A recent report by the Reserve Bank of India throws light on the financial complexion of Indian households. Very briefly, we tackle five points: Assets, Liabilities, Pension, Insurance and Retirement. You can read the entire report here.
What assets do Indian households own?
A large fraction of the wealth of Indian households is in the form of physical assets, particularly gold and real estate.
The average Indian household holds 77% of its wealth in real estate (which includes residential buildings, buildings used for farm and non-farm activities, constructions such as recreational facilities, and rural and urban land), 7% in physical goods (such as transportation vehicles, livestock and poultry, agricultural machinery and non-farm business equipment), 11% in gold and the residual 5% in financial assets (such as deposits and savings accounts, publicly traded shares, mutual funds, life insurance and retirement accounts).
Retirement accounts play a very limited role in household balance sheets, even at the top of the wealth distribution.
What do their liabilities look like?
Despite the high holdings of real estate, mortgage penetration is low early in life, and subsequently rises as households age. Indian households tend to borrow later in life and are more likely to reach retirement age with positive debt balances, which is a source of risk given that they are no longer earning income during these years.
The above two are clearly connected. Social arrangements in which households bequest housing wealth to future generations and in turn receive support during retirement are an underlying determinant of these patterns.
However, mortgage loans account for only a small part of total liabilities (23%) and the role of other secured debt (such as vehicle loans and instalment credit for durable goods) is well below the levels observed in other countries.
Instead of secured debt, most Indian household debt is unsecured (56%), which reflects a high reliance of Indian households on informal, non-institutional sources of lending such as moneylenders and intra-family loans. Such debt generates high costs for Indian households and is likely to lead to households becoming trapped in a long cycle of interest repayments.
Also noticeable is a non-negligible role for gold loans (7.6%), which are a unique feature of the Indian market, and absent from other countries, suggesting that gold plays a dual role as an investment asset as well as a store of collateral value for Indian households.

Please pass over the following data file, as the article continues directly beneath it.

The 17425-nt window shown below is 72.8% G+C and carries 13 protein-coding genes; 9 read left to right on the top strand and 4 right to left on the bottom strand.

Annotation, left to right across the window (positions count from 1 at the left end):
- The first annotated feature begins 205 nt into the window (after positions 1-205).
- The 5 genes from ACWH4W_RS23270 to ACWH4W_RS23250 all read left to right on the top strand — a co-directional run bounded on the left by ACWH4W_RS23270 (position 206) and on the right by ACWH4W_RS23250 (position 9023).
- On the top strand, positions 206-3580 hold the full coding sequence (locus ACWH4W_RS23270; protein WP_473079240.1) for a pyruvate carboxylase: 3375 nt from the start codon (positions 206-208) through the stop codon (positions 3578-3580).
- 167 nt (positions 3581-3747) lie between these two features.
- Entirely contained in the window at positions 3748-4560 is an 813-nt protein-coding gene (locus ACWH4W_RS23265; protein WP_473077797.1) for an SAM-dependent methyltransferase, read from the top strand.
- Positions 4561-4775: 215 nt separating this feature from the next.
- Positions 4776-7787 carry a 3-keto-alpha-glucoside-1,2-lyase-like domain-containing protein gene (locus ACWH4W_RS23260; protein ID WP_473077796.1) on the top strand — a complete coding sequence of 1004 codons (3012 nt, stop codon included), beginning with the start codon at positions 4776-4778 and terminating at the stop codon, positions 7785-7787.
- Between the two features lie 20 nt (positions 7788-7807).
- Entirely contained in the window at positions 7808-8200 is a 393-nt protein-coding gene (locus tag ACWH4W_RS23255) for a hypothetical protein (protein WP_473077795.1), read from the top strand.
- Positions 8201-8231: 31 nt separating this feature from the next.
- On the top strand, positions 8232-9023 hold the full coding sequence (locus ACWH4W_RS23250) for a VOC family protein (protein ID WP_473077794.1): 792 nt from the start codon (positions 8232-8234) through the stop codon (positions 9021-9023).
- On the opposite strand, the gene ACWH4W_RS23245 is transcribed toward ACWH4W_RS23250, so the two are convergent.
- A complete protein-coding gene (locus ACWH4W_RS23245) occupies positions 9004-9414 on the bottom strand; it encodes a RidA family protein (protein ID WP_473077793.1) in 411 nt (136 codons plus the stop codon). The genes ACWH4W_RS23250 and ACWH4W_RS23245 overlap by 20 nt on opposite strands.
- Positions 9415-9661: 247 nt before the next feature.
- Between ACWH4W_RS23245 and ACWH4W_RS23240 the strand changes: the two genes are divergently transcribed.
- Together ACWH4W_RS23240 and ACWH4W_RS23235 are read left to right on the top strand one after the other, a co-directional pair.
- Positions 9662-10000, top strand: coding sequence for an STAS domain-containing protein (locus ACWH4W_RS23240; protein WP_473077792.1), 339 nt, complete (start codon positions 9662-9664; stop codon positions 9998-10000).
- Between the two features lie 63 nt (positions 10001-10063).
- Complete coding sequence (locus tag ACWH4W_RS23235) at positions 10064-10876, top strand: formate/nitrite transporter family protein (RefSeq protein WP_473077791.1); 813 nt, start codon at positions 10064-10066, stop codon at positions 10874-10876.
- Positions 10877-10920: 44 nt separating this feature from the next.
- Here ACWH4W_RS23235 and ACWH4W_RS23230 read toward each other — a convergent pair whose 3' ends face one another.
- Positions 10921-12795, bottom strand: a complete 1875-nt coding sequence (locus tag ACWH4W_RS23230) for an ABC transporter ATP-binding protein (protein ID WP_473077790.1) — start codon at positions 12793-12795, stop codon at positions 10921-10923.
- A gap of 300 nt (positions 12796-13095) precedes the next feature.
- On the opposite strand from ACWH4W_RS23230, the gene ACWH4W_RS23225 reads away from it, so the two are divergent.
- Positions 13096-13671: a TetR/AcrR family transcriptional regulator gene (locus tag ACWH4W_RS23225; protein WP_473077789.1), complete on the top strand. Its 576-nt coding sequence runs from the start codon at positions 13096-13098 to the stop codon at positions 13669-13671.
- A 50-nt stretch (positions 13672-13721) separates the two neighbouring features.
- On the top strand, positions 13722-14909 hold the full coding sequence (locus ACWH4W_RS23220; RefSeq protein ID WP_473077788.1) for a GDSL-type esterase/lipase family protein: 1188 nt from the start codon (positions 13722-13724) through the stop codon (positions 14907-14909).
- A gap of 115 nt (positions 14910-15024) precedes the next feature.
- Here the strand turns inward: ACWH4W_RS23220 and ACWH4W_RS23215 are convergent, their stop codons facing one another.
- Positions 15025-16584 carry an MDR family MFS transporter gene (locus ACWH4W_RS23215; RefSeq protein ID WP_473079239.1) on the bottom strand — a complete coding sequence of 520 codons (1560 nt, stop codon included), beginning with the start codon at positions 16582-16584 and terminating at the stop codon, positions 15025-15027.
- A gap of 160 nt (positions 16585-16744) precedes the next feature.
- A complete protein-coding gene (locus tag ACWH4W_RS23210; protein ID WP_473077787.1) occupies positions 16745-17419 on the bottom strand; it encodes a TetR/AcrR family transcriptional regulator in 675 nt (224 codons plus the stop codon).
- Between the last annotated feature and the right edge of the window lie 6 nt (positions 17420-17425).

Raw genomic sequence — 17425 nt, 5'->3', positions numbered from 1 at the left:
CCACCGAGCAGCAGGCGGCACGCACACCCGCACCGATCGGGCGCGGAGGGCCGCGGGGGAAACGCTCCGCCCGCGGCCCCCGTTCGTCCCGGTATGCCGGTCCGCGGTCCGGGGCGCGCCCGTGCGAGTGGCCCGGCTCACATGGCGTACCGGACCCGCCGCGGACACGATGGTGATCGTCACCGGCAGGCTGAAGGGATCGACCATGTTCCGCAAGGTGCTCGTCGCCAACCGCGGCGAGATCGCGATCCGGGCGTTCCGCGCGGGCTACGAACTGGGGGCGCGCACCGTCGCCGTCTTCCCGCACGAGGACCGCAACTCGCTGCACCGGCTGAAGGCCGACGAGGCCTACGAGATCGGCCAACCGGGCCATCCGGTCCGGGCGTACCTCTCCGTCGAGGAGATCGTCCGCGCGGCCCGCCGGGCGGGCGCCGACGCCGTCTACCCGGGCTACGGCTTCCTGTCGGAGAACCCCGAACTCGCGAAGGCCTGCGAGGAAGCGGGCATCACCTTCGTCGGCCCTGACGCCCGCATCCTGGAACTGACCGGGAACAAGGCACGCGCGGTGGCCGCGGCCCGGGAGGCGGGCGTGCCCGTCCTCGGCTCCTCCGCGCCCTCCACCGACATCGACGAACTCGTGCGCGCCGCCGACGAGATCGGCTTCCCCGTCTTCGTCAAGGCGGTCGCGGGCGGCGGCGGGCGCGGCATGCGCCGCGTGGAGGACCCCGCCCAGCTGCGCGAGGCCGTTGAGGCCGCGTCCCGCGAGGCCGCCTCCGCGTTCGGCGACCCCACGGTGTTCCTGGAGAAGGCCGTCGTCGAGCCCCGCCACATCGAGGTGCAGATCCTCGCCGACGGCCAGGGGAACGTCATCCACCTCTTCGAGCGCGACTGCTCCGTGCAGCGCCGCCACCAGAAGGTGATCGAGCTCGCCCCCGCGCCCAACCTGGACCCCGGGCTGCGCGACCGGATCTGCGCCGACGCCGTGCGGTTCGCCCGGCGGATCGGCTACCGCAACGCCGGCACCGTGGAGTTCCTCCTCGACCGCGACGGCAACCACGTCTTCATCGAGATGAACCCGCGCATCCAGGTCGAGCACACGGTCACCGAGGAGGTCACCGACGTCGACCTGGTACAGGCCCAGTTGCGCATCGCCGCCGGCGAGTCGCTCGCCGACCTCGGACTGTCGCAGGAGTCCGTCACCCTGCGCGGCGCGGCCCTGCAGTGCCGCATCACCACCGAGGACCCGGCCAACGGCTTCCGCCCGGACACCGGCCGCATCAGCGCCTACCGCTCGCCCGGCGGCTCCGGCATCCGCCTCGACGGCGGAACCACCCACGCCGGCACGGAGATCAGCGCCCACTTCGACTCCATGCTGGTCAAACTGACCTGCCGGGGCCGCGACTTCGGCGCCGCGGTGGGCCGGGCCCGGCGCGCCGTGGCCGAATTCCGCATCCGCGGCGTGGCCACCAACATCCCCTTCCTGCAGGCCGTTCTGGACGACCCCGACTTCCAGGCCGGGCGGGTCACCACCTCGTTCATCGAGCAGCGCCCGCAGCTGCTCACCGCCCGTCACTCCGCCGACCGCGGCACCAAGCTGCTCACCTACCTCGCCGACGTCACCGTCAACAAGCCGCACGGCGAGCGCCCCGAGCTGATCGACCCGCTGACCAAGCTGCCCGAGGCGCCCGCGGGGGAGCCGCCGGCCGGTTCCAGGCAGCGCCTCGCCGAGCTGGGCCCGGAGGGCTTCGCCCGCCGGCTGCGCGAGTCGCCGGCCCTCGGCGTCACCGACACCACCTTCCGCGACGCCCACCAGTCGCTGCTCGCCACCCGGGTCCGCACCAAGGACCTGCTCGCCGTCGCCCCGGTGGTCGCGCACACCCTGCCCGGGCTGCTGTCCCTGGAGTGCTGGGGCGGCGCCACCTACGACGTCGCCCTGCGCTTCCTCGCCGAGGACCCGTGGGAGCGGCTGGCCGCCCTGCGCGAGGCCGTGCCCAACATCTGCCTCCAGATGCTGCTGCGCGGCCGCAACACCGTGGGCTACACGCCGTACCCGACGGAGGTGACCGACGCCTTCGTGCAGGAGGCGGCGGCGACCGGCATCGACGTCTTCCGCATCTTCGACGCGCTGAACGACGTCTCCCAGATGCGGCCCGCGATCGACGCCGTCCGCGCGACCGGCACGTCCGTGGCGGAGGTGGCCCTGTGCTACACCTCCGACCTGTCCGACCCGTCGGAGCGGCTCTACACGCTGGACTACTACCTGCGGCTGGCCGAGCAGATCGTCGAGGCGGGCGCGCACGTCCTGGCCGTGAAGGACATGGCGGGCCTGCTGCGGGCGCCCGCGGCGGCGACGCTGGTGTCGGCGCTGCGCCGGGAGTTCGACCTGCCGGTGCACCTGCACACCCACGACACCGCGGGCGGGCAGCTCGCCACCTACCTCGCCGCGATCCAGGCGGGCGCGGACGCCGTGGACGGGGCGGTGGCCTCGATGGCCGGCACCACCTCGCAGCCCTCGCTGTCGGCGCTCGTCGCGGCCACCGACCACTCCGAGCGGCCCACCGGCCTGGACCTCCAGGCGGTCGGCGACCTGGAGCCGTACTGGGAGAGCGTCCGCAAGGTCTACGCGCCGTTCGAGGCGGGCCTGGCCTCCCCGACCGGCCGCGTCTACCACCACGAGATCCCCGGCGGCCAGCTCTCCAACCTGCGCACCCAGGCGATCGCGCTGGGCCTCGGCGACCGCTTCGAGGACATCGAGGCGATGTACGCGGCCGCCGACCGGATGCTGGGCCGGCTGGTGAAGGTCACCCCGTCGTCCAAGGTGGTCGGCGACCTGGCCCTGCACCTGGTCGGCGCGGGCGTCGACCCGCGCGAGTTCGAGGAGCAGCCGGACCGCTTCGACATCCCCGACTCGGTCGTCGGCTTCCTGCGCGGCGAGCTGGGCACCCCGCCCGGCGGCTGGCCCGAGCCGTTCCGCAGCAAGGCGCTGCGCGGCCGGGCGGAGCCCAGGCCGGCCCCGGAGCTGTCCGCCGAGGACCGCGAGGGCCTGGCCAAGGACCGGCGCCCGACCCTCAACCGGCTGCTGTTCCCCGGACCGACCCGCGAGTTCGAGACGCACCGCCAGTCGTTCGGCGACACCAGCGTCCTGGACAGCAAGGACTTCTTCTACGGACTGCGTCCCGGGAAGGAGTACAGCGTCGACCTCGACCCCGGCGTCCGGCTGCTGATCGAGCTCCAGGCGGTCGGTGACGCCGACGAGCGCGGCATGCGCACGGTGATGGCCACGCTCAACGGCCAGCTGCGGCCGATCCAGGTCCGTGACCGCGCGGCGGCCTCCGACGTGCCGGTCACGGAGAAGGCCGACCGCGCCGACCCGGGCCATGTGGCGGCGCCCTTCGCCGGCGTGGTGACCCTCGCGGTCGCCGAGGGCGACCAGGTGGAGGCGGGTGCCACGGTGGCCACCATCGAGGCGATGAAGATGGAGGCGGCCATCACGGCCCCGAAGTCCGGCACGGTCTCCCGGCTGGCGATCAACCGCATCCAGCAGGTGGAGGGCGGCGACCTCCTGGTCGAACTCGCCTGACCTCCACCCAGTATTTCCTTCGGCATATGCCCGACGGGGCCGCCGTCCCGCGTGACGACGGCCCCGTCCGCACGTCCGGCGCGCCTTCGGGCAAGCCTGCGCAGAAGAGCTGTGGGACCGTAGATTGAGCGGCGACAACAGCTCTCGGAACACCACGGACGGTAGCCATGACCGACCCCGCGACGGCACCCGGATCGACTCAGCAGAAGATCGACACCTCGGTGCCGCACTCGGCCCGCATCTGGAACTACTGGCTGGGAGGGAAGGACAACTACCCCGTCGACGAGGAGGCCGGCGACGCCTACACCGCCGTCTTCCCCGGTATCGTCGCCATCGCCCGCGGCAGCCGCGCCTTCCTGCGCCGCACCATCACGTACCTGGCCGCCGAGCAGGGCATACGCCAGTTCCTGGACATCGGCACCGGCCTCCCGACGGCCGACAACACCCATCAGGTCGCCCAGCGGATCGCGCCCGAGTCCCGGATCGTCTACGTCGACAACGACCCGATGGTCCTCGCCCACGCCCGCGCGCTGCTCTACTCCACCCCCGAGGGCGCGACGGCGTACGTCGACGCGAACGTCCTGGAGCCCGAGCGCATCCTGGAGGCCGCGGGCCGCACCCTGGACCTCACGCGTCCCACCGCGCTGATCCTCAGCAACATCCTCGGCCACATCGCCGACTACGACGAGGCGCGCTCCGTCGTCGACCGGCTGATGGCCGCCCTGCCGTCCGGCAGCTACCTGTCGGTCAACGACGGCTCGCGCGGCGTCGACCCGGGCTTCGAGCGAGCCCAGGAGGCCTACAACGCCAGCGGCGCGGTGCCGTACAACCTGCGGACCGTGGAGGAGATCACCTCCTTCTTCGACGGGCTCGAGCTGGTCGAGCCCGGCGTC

The Indian household finance landscape is distinctive through the near total absence of pension wealth. Pension accounts and investment-linked life insurance products exist, but they are only used frequently by households located in a small group of states, while in most other states, the contribution of pensions wealth to household wealth is negligible.
Low levels of insurance penetration (life and non-life) despite numerous sources of risk such as rainfall (leading to income shocks in largely agrarian segments of the population), health shocks, and catastrophes such as floods or cyclones.
77% of Indian households either do not expect to retire, or have not actively planned for retirement. Despite the large share of real estate in household wealth, only very few households expect to benefit from this part of accumulated wealth to finance expenses in old age. Instead, most households (more than 50% of the population) expect to rely heavily on help from their children.
This suggests that Indian households actually implement a variant of a reverse mortgage contract, promising to leave their property wealth as bequests, and benefiting from the children’s care and monetary support during old age. Of course, this can have positive externalities for society, helping to maintain strong family relationships, solidifying cultural norms and fostering social cohesion. Nevertheless, the enforcement of this informal arrangement can also put substantial pressure on the social fabric of society, creating inter-generational tensions, limiting the education and productivity potential of the young generation, and locking up a large part of the nation’s wealth in highly illiquid assets.
Going forward, India faces an ageing population. Indian households seem poorly financially prepared to deal with the consequences of ageing. The lack of retirement savings and more generally the predominant reliance on the income-generating capacity of future generations generates large risks at all levels of the financial sector.
Courtesy: Morningstar, Image courtesy: ET